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Wind farm rejected over threat to koalas gets green light for new design 

In late 2021, Epuron put in a revised development application for the wind farm, with a redesign of the project’s layout, a reduction in the number of turbines from 81 to 55 and an increase in total generation capacity to around 341MW.

Credit:  Sophie Vorrath | 21 November 2022 | reneweconomy.com.au ~~

The central Queensland wind farm rejected by the former Morrison Coalition government for posing a “clearly unacceptable” threat to koalas has been approved for construction.

Ark Energy says the Lotus Creek wind farm has been approved under the federal Environment Protection and Biodiversity Conservation Act for construction north-west of Rockhampton.

Ark Energy, a subsidiary of mining giant Korea Zinc, says the project involves the construction and operation of up to 55 wind turbines – each rated at up to 7MW – and associated infrastructure with an estimated output of around 341MW.

The wind farm, originally proposed at 200MW by renewables developer Epuron, hit a wall back in mid-2020, when it was rejected by the then federal Coalition government for posing a threat to koalas.

At the time, then federal environment minister Sussan Ley ruled the project would have “clearly unacceptable impacts” on koala populations and other listed threatened species including the greater glider.

In late 2021, Epuron put in a revised development application for the wind farm, with a redesign of the project’s layout, a reduction in the number of turbines from 81 to 55 and an increase in total generation capacity to around 341MW.

New application, new design

The revamped development application for Lotus Creek was approved by the federal Department of Climate Change, Energy, the Environment and Water on October 31.

Ark Energy, which in May of this year completed its purchase of Epuron including a nearly 9GW pipeline of projects, says that the DCCEEW’s approval includes provisions proposed for the listed threatened species protected under the EPBC Act.

“The proposal must be undertaken in accordance with the conditions specified in the approval, which include clearing limit and gaining the Minister’s approval prior to construction of offset plans that will provide a conservation gain, as well as various management plans and reporting requirements,” Ark says here.

A spokesperson for Ark Energy says works on the wind farm are expected to begin in 2023 and, over the two-year construction period, generate 250-350 jobs and $200 million in local expenditure.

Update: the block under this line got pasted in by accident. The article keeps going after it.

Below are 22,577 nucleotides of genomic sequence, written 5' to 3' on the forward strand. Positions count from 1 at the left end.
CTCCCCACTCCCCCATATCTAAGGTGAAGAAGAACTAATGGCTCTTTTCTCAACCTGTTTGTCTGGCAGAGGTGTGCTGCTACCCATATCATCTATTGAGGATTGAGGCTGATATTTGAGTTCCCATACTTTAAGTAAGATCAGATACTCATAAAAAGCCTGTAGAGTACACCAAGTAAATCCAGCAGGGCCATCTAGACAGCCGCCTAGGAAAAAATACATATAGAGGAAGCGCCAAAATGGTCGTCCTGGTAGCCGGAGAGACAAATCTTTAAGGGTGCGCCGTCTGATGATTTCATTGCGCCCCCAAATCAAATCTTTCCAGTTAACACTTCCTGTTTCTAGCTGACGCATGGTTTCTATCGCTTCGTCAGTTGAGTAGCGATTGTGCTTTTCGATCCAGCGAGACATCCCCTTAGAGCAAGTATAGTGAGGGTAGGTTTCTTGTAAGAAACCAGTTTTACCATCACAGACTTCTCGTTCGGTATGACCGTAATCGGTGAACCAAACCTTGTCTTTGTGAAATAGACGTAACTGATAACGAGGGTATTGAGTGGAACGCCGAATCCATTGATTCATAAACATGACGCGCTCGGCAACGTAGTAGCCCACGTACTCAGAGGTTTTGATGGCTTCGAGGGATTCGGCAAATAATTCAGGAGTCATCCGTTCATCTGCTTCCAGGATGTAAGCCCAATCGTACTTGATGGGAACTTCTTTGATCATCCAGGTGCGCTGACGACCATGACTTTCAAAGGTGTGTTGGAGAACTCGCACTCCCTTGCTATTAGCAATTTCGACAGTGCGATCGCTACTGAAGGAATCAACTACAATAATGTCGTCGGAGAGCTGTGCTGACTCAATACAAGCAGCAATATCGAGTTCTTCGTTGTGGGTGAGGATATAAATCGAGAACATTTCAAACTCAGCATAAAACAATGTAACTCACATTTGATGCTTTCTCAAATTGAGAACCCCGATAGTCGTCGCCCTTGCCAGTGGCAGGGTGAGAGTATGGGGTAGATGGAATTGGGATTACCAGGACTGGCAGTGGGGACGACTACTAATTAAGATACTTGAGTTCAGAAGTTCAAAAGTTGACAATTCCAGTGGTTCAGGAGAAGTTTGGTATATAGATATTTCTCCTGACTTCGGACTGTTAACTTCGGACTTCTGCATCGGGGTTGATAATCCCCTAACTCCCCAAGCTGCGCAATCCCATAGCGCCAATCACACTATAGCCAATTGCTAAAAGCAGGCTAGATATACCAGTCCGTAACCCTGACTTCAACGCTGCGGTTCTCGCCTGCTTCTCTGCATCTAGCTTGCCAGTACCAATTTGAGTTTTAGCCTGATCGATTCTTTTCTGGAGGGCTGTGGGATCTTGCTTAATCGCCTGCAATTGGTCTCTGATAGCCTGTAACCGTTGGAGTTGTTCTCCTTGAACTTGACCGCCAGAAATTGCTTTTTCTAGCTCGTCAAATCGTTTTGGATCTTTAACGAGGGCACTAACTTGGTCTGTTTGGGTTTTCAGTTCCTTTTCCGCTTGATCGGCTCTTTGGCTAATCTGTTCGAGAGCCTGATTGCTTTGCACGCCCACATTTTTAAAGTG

“Projects like Lotus Creek are critical in meeting [state renewables] targets which require harnessing Queensland’s considerable renewable energy potential as quickly and efficiently as possible,” Ark told the Courier Mail.

Ark Energy’s green power plans

Ark Energy is linked via parent company Korea Zinc to the Sun Metals zinc smelter near Townsville – one of the biggest single energy customers in the country.

Korea Zinc vice chair Yun B. Choi said at the time of the acquisition of Epuron that it was an important milestone for Ark Energy to become a world class green independent power producer and green hydrogen business.

In Queensland, Ark’s proposed Collinsville wind and solar project south-west of Bowen has potential capacity of 3GW of electricity and 1 million tonnes of green ammonia a year, while the SunHQ Hydrogen Hub in Townsville plans to produce green hydrogen from a behind-the-meter connection to the co-located 124MW Sun Metals solar farm.

The company also owns a 30% share in the massive 923MW MacIntyre wind farm being developed by majority owner Acciona in south-west Queensland. Once complete, the project will supply more than half of the energy needs of the Sun Metals zinc refinery.

Ark Energy has also taken a 50 per cent stake in renewables monitoring and forecasting technology company Fulcrum3D, and has invested heavily in emerging gravity storage technology provider Energy Vault.

Source:  Sophie Vorrath | 21 November 2022 | reneweconomy.com.au

This article is the work of the source indicated. Any opinions expressed in it are not necessarily those of National Wind Watch.

The copyright of this article resides with the author or publisher indicated. As part of its noncommercial educational effort to present the environmental, social, scientific, and economic issues of large-scale wind power development to a global audience seeking such information, National Wind Watch endeavors to observe “fair use” as provided for in section 107 of U.S. Copyright Law and similar “fair dealing” provisions of the copyright laws of other nations. Send requests to excerpt, general inquiries, and comments via e-mail.

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